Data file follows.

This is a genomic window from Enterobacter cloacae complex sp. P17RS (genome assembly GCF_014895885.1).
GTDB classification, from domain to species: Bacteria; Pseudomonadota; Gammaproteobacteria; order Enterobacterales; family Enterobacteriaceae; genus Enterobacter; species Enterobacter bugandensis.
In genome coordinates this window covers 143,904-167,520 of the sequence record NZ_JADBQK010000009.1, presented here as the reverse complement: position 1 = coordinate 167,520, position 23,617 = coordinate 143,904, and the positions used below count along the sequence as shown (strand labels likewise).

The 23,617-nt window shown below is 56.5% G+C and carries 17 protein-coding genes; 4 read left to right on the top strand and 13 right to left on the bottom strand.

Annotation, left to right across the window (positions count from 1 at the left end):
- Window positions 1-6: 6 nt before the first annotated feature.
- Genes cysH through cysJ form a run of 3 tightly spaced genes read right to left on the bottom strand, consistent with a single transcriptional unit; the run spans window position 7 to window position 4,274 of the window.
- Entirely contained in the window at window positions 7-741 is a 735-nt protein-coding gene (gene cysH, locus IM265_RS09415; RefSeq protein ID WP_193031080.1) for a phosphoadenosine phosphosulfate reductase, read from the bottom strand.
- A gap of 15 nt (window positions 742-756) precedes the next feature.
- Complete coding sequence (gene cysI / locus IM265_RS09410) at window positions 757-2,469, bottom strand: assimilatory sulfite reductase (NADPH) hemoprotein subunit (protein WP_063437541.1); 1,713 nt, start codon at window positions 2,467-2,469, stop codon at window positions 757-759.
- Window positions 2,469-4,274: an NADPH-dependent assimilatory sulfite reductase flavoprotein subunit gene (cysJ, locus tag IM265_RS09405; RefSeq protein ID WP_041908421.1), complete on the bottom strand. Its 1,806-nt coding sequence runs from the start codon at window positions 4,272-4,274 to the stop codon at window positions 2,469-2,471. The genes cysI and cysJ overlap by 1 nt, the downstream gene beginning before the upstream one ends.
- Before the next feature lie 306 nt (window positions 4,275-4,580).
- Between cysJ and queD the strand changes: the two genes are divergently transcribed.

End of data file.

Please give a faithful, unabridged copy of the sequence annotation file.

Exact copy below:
This is a genomic window from Enterobacter cloacae complex sp. P17RS (genome assembly GCF_014895885.1).
GTDB classification, from domain to species: Bacteria; Pseudomonadota; Gammaproteobacteria; order Enterobacterales; family Enterobacteriaceae; genus Enterobacter; species Enterobacter bugandensis.
In genome coordinates this window covers 143,904-167,520 of the sequence record NZ_JADBQK010000009.1, presented here as the reverse complement: position 1 = coordinate 167,520, position 23,617 = coordinate 143,904, and the positions used below count along the sequence as shown (strand labels likewise).

The 23,617-nt window shown below is 56.5% G+C and carries 17 protein-coding genes; 4 read left to right on the top strand and 13 right to left on the bottom strand.

Annotation, left to right across the window (positions count from 1 at the left end):
- Window positions 1-6: 6 nt before the first annotated feature.
- Genes cysH through cysJ form a run of 3 tightly spaced genes read right to left on the bottom strand, consistent with a single transcriptional unit; the run spans window position 7 to window position 4,274 of the window.
- Entirely contained in the window at window positions 7-741 is a 735-nt protein-coding gene (gene cysH, locus IM265_RS09415; RefSeq protein ID WP_193031080.1) for a phosphoadenosine phosphosulfate reductase, read from the bottom strand.
- A gap of 15 nt (window positions 742-756) precedes the next feature.
- Complete coding sequence (gene cysI / locus IM265_RS09410) at window positions 757-2,469, bottom strand: assimilatory sulfite reductase (NADPH) hemoprotein subunit (protein WP_063437541.1); 1,713 nt, start codon at window positions 2,467-2,469, stop codon at window positions 757-759.
- Window positions 2,469-4,274: an NADPH-dependent assimilatory sulfite reductase flavoprotein subunit gene (cysJ, locus tag IM265_RS09405; RefSeq protein ID WP_041908421.1), complete on the bottom strand. Its 1,806-nt coding sequence runs from the start codon at window positions 4,272-4,274 to the stop codon at window positions 2,469-2,471. The genes cysI and cysJ overlap by 1 nt, the downstream gene beginning before the upstream one ends.
- Before the next feature lie 306 nt (window positions 4,275-4,580).
- Between cysJ and queD the strand changes: the two genes are divergently transcribed.